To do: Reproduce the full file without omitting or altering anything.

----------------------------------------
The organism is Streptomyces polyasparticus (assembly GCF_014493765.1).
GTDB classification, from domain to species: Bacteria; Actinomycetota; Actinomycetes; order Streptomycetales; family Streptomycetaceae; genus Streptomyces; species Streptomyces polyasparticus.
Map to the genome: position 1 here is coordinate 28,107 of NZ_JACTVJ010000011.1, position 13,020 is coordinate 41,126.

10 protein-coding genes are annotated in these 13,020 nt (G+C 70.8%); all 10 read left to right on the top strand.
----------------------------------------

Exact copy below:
The organism is Streptomyces polyasparticus (assembly GCF_014493765.1).
GTDB classification, from domain to species: Bacteria; Actinomycetota; Actinomycetes; order Streptomycetales; family Streptomycetaceae; genus Streptomyces; species Streptomyces polyasparticus.
Map to the genome: position 1 here is coordinate 28,107 of NZ_JACTVJ010000011.1, position 13,020 is coordinate 41,126.

10 protein-coding genes are annotated in these 13,020 nt (G+C 70.8%); all 10 read left to right on the top strand.